This photo is very special to me. I took it during my trip to Liberia in 2011, an experience that molded my heart into one of deeper Love for God and His people. That’s also where I met Roseil, a strong, cheerful student at Liberia Mission’s school, St. Anthony’s. She didn’t talk much, but her smile that lit up the room said everything.
One Friday after school, she invited me to her home village. Honored and a little nervous, I followed Roseil and her cousin two miles deep into the forests behind Liberia Mission’s campus. There, I would meet her family and Roseil would pick up gallons of palm oil to then carry back to her aunt, who would sell the oil at market over the weekend.
Meeting Roseil’s family was like opening my eyes for the first time – my world got brighter and fuller in an instant. Here was a family that truly lived as a community. Whatever profits a member made from selling palm oil or other homemade items were split among all of them by the “chief.” The children were happy and playful as they snickered back and forth, probably about the goofy-looking white person in front of them. They even made sure I got a “sugar pear” (mango) from their tree.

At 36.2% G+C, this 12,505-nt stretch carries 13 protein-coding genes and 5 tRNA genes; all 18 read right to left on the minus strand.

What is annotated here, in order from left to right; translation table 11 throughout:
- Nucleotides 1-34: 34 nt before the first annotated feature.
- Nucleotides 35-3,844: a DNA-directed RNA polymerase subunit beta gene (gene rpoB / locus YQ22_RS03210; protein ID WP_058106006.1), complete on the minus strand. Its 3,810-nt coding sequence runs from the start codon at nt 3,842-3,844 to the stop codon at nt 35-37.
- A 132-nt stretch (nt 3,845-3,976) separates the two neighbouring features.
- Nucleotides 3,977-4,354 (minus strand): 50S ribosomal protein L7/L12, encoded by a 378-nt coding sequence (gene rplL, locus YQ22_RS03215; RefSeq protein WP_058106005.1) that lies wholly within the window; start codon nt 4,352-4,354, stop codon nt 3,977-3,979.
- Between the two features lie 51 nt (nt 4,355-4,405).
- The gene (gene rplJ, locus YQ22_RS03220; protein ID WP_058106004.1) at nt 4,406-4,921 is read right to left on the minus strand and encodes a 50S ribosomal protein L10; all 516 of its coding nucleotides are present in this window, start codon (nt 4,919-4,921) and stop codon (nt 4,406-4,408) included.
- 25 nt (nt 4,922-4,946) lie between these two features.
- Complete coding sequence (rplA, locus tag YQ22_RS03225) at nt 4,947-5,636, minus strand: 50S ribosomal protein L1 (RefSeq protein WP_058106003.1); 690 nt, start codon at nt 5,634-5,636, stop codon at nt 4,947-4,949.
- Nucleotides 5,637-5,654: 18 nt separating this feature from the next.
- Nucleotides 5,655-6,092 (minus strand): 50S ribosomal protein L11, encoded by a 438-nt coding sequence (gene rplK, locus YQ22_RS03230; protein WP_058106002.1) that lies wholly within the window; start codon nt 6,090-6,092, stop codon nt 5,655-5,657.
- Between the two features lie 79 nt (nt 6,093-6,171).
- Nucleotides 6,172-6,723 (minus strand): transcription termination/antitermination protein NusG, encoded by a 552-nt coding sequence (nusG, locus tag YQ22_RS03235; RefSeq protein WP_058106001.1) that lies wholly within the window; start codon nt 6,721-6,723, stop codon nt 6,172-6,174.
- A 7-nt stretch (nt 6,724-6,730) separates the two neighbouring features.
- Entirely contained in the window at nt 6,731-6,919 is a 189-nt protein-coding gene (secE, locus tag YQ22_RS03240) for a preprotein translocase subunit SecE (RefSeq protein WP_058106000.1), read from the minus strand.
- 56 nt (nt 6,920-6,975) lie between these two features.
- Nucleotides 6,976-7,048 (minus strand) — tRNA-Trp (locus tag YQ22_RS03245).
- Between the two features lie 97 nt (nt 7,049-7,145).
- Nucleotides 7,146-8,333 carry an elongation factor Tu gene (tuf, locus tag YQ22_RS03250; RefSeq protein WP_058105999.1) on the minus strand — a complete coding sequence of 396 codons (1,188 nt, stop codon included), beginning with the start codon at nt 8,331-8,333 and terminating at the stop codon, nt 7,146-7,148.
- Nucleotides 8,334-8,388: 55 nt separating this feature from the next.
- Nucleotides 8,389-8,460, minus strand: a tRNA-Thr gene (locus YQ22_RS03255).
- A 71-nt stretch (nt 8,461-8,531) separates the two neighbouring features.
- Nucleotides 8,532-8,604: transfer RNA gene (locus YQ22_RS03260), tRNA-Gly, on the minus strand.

These village people lived the most impoverished life I had ever seen – they drank and bathed from the same pond; they wore minimal clothing; and, at least from what I could see, they had little to no possessions. But in that small village there was a richness of life that can not be captured by words or even photos. It is a richness found only in true poverty. A richness that grabs the soul and pulls it out of shallow trenches into deeper, fuller life.
Before dark, Roseil and I made the trek back to the Mission – me, with my heavy-duty sandals and camera, Roseil with her palm oil and bare feet.